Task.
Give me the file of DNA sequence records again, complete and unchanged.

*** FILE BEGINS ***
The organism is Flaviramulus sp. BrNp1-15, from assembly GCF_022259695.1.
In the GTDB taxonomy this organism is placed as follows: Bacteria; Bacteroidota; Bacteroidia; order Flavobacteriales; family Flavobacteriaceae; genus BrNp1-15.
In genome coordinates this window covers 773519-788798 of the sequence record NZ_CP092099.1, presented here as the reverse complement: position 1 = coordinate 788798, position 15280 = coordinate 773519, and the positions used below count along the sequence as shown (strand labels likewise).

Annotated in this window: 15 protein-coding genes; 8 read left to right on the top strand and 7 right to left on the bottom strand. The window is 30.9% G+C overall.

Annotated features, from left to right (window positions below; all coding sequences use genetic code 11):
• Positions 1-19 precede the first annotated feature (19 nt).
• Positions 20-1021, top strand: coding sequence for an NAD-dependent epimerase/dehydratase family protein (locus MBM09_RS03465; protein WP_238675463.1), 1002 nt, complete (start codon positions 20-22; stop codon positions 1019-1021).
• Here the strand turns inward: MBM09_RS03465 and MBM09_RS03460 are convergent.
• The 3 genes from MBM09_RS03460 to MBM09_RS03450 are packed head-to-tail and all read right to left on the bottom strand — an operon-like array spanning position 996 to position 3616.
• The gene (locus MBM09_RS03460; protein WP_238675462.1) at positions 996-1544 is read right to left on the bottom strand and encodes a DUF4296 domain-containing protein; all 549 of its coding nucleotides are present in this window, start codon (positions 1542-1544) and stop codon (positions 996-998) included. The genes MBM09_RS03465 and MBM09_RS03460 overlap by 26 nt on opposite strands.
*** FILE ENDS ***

The organism is Flaviramulus sp. BrNp1-15, from assembly GCF_022259695.1.
In the GTDB taxonomy this organism is placed as follows: Bacteria; Bacteroidota; Bacteroidia; order Flavobacteriales; family Flavobacteriaceae; genus BrNp1-15.
In genome coordinates this window covers 773519-788798 of the sequence record NZ_CP092099.1, presented here as the reverse complement: position 1 = coordinate 788798, position 15280 = coordinate 773519, and the positions used below count along the sequence as shown (strand labels likewise).

Annotated in this window: 15 protein-coding genes; 8 read left to right on the top strand and 7 right to left on the bottom strand. The window is 30.9% G+C overall.

Annotated features, from left to right (window positions below; all coding sequences use genetic code 11):
• Positions 1-19 precede the first annotated feature (19 nt).
• Positions 20-1021, top strand: coding sequence for an NAD-dependent epimerase/dehydratase family protein (locus MBM09_RS03465; protein WP_238675463.1), 1002 nt, complete (start codon positions 20-22; stop codon positions 1019-1021).
• Here the strand turns inward: MBM09_RS03465 and MBM09_RS03460 are convergent.
• The 3 genes from MBM09_RS03460 to MBM09_RS03450 are packed head-to-tail and all read right to left on the bottom strand — an operon-like array spanning position 996 to position 3616.
• The gene (locus MBM09_RS03460; protein WP_238675462.1) at positions 996-1544 is read right to left on the bottom strand and encodes a DUF4296 domain-containing protein; all 549 of its coding nucleotides are present in this window, start codon (positions 1542-1544) and stop codon (positions 996-998) included. The genes MBM09_RS03465 and MBM09_RS03460 overlap by 26 nt on opposite strands.